Drug Legalization in Oregon Has Failed, Officials Admit as Overdoses Skyrocket

By Scottie Barnes
Scottie Barnes
Scottie Barnes
As founding editor of GeoIntelligence and Geospatial Solutions and editor in chief of GPS World, Scottie Barnes has examined the implications of public policy and emerging technologies on areas ranging from homeland security and national defense to forestry and urban planning. She now provides breaking news and investigative reporting from the Pacific Northwest for readers of The Epoch Times.
June 6, 2022 Updated: June 16, 2022

More than a year after Oregon became the first state in the nation to decriminalize drugs, officials are admitting the pioneering experiment has failed so far.

Overdoses in just one county have jumped by 700 percent.

Seizures of fentanyl, marijuana, and opioids have skyrocketed.

Funding for programs intended to provide drug users with treatment has not materialized. And very few drug users are showing any interest in obtaining that treatment.

The experiment began when Oregonians passed Ballot Measure 110 in 2020, which decriminalized the possession of “personal amounts” of heroin, cocaine, methamphetamine, and other drugs.

Under the new law, which took effect in February 2021, those found in possession of drugs would receive a maximum fine of $100, which would be waived if they called a hotline for a health assessment to enter a drug treatment program.

Treatment programs were to be funded by redirecting millions of dollars in tax revenue collected from the state’s legal marijuana industry.

From the onset, many of the state’s small cities were unhappy with this plan, as the new program reduced the amount of funding they had been promised when the state legalized recreational marijuana in 2015.

In the first year of the new law, an estimated 136 people entered treatment and just 13 percent of the $300 million budget for treatment was spent.

Meanwhile, Oregon State Police (OSP) troopers seized 482,111 doses of fentanyl in 2021, according to testimony by OSP Superintendent Terri Davie. That’s up from just 27,282 in the previous year, she told the Oregon House Interim Judiciary Committee on June 3.

Troopers also seized 966,328 pounds of marijuana in 2021, which is more than 10 times the 90,010 pounds seized in 2020 and eclipses the 20,509 in 2019, Davie said.

In addition, more than 10,188 doses of oxycodone were seized in 2021, compared with just 1,189 in 2020.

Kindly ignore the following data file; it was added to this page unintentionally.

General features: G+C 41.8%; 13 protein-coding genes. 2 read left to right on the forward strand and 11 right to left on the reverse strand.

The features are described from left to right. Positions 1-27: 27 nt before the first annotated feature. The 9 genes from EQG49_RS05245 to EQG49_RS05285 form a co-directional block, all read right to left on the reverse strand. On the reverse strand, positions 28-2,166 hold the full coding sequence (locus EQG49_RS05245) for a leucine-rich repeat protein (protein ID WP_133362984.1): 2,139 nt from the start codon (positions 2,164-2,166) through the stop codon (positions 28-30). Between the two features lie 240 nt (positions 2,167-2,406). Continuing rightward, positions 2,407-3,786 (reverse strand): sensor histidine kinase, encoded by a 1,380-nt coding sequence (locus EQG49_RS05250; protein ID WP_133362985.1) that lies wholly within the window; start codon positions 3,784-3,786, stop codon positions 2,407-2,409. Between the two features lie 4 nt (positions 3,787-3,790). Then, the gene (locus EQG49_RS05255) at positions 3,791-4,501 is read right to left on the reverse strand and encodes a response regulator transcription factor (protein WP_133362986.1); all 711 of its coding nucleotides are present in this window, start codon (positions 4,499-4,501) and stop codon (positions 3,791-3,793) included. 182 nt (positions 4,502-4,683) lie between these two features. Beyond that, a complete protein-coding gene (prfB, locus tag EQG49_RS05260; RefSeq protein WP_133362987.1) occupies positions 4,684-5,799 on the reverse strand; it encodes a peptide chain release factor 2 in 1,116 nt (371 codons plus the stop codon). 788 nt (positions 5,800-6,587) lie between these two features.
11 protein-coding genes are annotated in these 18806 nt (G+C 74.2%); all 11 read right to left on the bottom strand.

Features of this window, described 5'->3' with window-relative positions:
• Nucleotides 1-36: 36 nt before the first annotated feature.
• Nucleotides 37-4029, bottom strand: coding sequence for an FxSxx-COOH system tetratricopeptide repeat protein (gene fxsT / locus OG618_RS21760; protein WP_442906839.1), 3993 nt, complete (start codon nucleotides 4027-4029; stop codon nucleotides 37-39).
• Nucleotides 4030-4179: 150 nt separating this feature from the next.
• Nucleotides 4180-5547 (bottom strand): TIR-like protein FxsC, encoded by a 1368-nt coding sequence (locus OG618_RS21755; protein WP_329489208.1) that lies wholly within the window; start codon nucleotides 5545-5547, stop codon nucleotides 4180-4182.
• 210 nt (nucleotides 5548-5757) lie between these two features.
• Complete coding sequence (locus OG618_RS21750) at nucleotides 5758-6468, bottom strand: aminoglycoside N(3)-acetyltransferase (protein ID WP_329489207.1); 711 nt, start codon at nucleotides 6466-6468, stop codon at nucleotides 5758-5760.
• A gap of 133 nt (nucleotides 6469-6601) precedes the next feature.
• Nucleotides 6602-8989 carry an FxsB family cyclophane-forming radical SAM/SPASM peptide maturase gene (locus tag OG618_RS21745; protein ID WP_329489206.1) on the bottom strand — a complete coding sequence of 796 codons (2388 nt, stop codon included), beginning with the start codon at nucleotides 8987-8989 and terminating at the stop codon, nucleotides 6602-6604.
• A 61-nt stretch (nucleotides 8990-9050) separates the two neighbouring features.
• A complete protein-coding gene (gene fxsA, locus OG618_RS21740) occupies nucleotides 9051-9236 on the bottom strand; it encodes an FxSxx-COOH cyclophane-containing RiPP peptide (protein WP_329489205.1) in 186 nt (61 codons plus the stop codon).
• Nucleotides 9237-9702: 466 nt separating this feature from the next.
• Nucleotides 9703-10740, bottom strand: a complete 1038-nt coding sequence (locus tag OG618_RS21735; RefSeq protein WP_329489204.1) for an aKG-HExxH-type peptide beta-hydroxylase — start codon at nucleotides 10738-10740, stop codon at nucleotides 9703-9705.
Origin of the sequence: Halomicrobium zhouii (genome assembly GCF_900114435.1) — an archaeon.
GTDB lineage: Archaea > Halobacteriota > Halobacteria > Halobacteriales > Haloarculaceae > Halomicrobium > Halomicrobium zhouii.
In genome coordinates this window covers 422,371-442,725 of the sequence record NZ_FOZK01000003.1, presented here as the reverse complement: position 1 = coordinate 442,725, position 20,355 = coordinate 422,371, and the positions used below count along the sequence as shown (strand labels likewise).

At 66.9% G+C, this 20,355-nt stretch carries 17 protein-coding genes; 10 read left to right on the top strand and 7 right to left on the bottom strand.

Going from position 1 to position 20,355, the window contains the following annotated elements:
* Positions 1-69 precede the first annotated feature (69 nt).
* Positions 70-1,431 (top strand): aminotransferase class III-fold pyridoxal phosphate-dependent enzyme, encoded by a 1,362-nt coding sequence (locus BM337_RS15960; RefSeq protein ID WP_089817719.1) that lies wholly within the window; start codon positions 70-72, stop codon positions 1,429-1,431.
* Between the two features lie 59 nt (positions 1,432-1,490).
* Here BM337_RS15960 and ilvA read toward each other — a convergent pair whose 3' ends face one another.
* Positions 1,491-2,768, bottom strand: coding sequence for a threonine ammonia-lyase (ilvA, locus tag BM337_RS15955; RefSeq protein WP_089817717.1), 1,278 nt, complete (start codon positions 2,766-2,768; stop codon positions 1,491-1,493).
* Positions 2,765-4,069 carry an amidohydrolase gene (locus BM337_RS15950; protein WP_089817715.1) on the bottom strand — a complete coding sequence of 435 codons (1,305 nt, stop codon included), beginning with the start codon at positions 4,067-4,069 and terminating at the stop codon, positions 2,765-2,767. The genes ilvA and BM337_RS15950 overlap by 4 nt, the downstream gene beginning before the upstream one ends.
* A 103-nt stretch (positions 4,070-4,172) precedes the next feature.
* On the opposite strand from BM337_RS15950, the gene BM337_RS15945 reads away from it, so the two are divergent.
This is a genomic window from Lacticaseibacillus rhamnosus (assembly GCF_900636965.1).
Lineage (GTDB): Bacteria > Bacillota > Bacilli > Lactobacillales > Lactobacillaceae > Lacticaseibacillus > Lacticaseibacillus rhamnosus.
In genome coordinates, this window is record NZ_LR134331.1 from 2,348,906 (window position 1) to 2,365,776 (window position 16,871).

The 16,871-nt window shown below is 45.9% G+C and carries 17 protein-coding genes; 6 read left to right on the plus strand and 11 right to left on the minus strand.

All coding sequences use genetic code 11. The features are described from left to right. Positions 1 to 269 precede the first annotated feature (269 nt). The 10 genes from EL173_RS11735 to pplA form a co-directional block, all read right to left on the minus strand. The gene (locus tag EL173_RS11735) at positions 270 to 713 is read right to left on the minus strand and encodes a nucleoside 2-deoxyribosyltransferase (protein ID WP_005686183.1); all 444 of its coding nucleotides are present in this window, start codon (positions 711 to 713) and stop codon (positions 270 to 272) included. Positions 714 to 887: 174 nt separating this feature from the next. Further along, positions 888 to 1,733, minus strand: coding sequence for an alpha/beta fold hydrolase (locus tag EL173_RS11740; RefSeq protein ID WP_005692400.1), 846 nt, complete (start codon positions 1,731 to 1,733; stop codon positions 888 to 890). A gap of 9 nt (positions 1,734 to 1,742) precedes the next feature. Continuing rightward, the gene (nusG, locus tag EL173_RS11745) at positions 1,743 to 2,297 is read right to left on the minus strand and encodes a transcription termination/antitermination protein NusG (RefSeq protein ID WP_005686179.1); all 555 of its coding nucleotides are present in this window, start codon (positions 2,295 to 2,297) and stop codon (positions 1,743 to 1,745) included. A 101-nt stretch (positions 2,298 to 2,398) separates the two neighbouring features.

Secretary of State Shemia Fagan testified before the Oregon House Interim Committee on Behavioral Health on June 2. “When the voters of Oregon passed Measure 110,” she said, “we did so because it was a change of policy in Oregon to improve the lives of people, to improve our communities.

“Instead, in many communities in Oregon, we’ve seen the problem with drug addiction get worse.”

According to the National Survey on Drug Use and Health, Oregon has the worst drug addiction rate in the country, with 9 percent of residents admitting they are addicts and 12 percent acknowledging they are alcoholics.

“Our voters were fooled into believing this would be the answer to our behavioral health, homelessness, and crime issues,” Republican state Rep. Lily Morgan told The Epoch Times.

“Now fentanyl and other drugs are out of control and we’re finding that virtually no one is getting into treatment.”

The state was just not ready to implement the programs required by the law, according to testimony from the Oregon Health Authority (OHA).

Even as the requests from offenders to receive treatment have failed to materialize as expected, hundreds of applications for grants to provide those services have piled up at OHA, waiting for review and approval.

Steve Allen, OHA’s behavioral health director, testified to the Behavioral Health Committee that “Ballot Measure 110 has not been implemented without significant bumps along the way.”

“It’s a $300 million project that’s never been done before. We’ve made some missteps at Oregon Health Authority,” he said.

Meanwhile, Morgan, who is a member of both the state Judiciary and Behavioral Health committees, said that lives are being lost.

“Director, you’ve mentioned a couple of times that you’re waiting to see, and yet we have overdoses increasing at drastic rates,” Morgan told Allen.

“In my community, we see a 700 percent increase in overdoses and a 120 percent increase in deaths. How long do we wait before we have an impact that we’re saving lives?”

Allen acknowledged there has been a “dramatic” increase in overdoses and overdose deaths statewide, and he attributed much of the cause to the recent arrival of methamphetamine laced with fentanyl—a synthetic opioid that is so powerful that a tiny amount can kill—and illicit pills containing fentanyl.

“So clearly, if we were to do it over again, I would have asked for many more staff much quicker in the process,” Allen told the committee.

“We were just under-resourced to be able to support this effort, underestimated the work that was involved in supporting something that looked like this, and partly we didn’t fully understand it until we were in the middle of it.”

He said that his agency is now working to clear the backlog of applications for funding and will soon award approximately $280 million to more than 250 behavioral health organizations to fund drug treatment and recovery programs.

As founding editor of GeoIntelligence and Geospatial Solutions and editor in chief of GPS World, Scottie Barnes has examined the implications of public policy and emerging technologies on areas ranging from homeland security and national defense to forestry and urban planning. She now provides breaking news and investigative reporting from the Pacific Northwest for readers of The Epoch Times.